Related News: Today, the health promotion charity hearts4heart released a white paper titled ‘Time to Change the Beat. Atrial Fibrillation: A Major Public Health Issue Requiring Immediate Attention and Action“. Read our blog post here. 

#strokeweek2017 #stroke



[3] Sanna T, Diener HC, Passman RS, et al. Cryptogenic stroke and underlying atrial fibrillation. N Engl J Med. 2014; 370: 2478–2486; Brachmann J, Morillo CA, Sanna T, Di Lazzaro V, Diener HC, Bernstein RA, Rymer M, Ziegler PD, Liu S, Passman RS. Uncovering Atrial Fibrillation Beyond Short-Term Monitoring in Cryptogenic Stroke Patients: Three-Year Results From the Cryptogenic Stroke and Underlying Atrial Fibrillation Trial. Circ Arrhythm Electrophysiol. 2016 Jan;9(1):e003333.

hearts4heart tell the Federal Government: It’s ‘Time to Change the Beat’

5 September 2017

Read about the heart promotion charity heart4heart’s efforts to highlight the danger of Atrial Fibrillation. And their call to reform the Prostheses List to include non-surgically implanted medical technology.

Researchers at the New York-based Commonwealth Fund recently performed a study of 11 different national healthcare models and ranked Australia’s healthcare outcomes the best in the world, and Australia’s overall healthcare system second behind the United Kingdom’s National Health Service.[i]

Remarkable recognition. But, we shouldn’t be complacent. Some mechanisms within our healthcare service are inflexible and based on 20th century needs. They are in effect – but are they effective?

The Prostheses List is the list of surgically implanted prostheses, human tissue items and other medical devices that private health insurers must pay benefits for when they are provided to a patient with appropriate health insurance cover; they are provided as part of hospital treatment or hospital substitute treatment, and there is a Medicare benefit payable for the service.

This Prostheses List is a respected mechanism and provides peace of mind to Australians with private health insurance. However, it has been raised that it is behind modern times, out of pace with the speed of research, development and innovation in medicine and medical technology.

Medical innovation – particularly over the past 10 years – has led to the development of technology that can be used or applied within the human body and is then removed leaving little trace, other than potentially alleviated pain, restored health and/or extended life. This technology is embraced by healthcare professionals and patients who can use it, but it is foreign in the context of a Prostheses List which only factors surgically implanted products.

Take catheter ablation for Atrial Fibrillation [AF] as an example. Catheter ablation is a minimally invasive procedure in which the doctor threads a flexible thin tube [catheter] through the blood vessels to the heart to terminate (ablate) abnormal electrical pathways in the heart tissue. Following ablation, the catheter is removed. Catheter ablation therapy has been shown to be more effective than antiarrhythmic medication for improving the symptoms of AF. However, at present, the procedure is covered inconsistently across health funds because the associated devices are not implantable and are therefore not currently included on the Prostheses List.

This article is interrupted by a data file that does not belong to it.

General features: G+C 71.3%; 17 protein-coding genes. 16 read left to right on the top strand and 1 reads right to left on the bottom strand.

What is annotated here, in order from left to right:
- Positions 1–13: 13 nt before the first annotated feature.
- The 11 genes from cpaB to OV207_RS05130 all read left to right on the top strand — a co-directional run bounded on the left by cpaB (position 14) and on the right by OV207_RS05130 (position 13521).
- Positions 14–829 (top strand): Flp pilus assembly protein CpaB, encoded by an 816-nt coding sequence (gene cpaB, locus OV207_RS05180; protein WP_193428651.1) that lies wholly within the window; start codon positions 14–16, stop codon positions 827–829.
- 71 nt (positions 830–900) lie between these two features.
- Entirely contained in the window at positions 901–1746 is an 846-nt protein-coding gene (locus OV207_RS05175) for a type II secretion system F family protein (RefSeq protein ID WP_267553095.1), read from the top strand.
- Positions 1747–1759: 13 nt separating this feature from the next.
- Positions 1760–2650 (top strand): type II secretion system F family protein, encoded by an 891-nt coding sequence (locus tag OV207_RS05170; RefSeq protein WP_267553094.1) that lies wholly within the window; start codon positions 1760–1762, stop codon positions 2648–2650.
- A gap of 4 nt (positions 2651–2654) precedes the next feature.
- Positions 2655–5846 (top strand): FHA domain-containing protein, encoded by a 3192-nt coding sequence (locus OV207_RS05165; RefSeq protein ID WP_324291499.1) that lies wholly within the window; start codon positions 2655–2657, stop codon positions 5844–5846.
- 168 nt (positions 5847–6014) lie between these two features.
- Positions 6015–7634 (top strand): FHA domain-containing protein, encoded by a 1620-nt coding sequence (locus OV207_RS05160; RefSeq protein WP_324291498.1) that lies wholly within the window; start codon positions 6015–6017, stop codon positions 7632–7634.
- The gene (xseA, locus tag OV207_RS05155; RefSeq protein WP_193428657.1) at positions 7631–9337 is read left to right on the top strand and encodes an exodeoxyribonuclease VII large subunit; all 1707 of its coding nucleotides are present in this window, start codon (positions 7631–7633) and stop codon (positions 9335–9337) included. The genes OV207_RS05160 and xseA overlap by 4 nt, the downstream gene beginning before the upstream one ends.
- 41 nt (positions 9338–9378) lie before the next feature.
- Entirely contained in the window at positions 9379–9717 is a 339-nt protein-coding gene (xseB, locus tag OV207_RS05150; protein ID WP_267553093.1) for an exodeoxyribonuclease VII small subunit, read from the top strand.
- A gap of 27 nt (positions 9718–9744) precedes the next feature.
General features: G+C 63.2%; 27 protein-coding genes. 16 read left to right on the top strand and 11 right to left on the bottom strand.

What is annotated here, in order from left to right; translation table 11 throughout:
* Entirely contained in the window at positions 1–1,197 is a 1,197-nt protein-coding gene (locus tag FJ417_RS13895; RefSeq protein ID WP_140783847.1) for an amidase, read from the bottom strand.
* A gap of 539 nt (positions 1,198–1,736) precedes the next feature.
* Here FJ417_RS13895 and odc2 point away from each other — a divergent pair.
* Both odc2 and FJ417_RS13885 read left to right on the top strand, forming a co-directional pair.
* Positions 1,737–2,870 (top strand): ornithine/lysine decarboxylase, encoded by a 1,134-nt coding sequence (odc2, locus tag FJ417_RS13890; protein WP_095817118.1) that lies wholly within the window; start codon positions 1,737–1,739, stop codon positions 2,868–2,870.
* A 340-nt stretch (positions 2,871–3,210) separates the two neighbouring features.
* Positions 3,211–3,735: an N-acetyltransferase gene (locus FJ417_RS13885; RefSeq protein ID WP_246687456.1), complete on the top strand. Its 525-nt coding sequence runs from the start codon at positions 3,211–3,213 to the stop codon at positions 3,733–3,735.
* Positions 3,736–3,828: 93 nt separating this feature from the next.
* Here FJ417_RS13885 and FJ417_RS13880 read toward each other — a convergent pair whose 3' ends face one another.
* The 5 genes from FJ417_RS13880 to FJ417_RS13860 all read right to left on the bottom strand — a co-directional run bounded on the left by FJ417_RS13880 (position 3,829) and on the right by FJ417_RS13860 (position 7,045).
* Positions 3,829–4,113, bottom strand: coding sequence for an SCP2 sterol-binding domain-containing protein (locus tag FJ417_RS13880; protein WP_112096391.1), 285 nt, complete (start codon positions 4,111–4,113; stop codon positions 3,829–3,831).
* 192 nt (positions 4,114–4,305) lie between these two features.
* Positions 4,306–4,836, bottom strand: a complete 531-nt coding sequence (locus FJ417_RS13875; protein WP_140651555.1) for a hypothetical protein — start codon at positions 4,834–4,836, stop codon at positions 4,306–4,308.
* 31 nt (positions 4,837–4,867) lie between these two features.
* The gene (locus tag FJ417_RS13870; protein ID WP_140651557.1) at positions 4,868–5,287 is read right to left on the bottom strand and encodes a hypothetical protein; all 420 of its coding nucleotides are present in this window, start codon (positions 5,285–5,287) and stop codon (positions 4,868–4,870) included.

If this confuses you – you aren’t alone.

Recognising this gap, hearts4heart, a health promotion charity are advocating for change to help improve outcomes for more than 400,000 Australians living with AF. On Tuesday 5 September hearts4heart released a white paper titled ‘Time to Change the Beat’ for the attention of the Federal Government.Heart4heart-white-paper-WEB-RES_Page_01

According to CEO and Founder, Tanya Hall, Atrial fibrillation (AF) is a major public health issue that requires immediate attention and action. Our ‘Time to Change the Beat’ white paper proposes tangible, achievable and meaningful strategies that should be introduced over the next five years to help reduce the burden of AF in Australia. This includes improved availability and accessibility of catheter ablation for patients with symptomatic AF.”

The white paper identifies four key strategies:

  1. Improved AF screening and detection in general practice and pharmacy.
  2. Increased consumer understanding of AF symptoms and self-detection, as well as the relationship between AF and stroke.
  3. Improve the management of AF in primary care.
  4. Improve availability and accessibility of catheter ablation for patients with symptomatic AF.

These strategies form their five year plan. More information is available here.

How you can help: The best first step is to be informed. Learn more about the four strategies above in the white paper to determine your opinions. You can share them on the hearts4heart facebook page, or on twitter using the hashtag #changethebeat.

About hearts4heart

hearts4heart is a health promotion charity who provide targeted educational programs, resources and services to assist patients, medical professionals, policy makers and the public to ensure early diagnoses and treatment of heart disease including arrhythmias. By raising awareness and providing these programs, they work towards early detection of heart disease, prevention and offer support and management strategies to those living with heart disease.